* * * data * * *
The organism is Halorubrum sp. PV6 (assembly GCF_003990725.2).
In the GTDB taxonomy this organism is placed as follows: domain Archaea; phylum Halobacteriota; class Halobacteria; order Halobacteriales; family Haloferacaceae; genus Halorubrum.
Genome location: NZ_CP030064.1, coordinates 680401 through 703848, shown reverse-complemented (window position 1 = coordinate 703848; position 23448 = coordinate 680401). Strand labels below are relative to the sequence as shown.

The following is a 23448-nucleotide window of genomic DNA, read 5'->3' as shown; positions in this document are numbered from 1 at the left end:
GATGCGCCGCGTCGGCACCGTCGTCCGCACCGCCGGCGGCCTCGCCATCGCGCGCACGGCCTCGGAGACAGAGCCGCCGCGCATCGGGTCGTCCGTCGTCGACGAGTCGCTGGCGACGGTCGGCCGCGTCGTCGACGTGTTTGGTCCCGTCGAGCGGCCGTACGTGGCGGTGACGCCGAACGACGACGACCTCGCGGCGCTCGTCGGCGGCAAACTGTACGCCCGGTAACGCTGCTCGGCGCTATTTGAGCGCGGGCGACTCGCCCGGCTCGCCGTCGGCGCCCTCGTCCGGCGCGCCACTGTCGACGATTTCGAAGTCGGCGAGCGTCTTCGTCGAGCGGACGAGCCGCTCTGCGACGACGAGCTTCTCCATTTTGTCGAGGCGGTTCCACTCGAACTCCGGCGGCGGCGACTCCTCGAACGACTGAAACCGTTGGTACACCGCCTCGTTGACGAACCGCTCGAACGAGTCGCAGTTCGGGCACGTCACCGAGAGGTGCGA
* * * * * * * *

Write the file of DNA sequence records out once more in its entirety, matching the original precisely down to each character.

The organism is Halorubrum sp. PV6 (assembly GCF_003990725.2).
In the GTDB taxonomy this organism is placed as follows: domain Archaea; phylum Halobacteriota; class Halobacteria; order Halobacteriales; family Haloferacaceae; genus Halorubrum.
Genome location: NZ_CP030064.1, coordinates 680401 through 703848, shown reverse-complemented (window position 1 = coordinate 703848; position 23448 = coordinate 680401). Strand labels below are relative to the sequence as shown.

The following is a 23448-nucleotide window of genomic DNA, read 5'->3' as shown; positions in this document are numbered from 1 at the left end:
GATGCGCCGCGTCGGCACCGTCGTCCGCACCGCCGGCGGCCTCGCCATCGCGCGCACGGCCTCGGAGACAGAGCCGCCGCGCATCGGGTCGTCCGTCGTCGACGAGTCGCTGGCGACGGTCGGCCGCGTCGTCGACGTGTTTGGTCCCGTCGAGCGGCCGTACGTGGCGGTGACGCCGAACGACGACGACCTCGCGGCGCTCGTCGGCGGCAAACTGTACGCCCGGTAACGCTGCTCGGCGCTATTTGAGCGCGGGCGACTCGCCCGGCTCGCCGTCGGCGCCCTCGTCCGGCGCGCCACTGTCGACGATTTCGAAGTCGGCGAGCGTCTTCGTCGAGCGGACGAGCCGCTCTGCGACGACGAGCTTCTCCATTTTGTCGAGGCGGTTCCACTCGAACTCCGGCGGCGGCGACTCCTCGAACGACTGAAACCGTTGGTACACCGCCTCGTTGACGAACCGCTCGAACGAGTCGCAGTTCGGGCACGTCACCGAGAGGTGCGA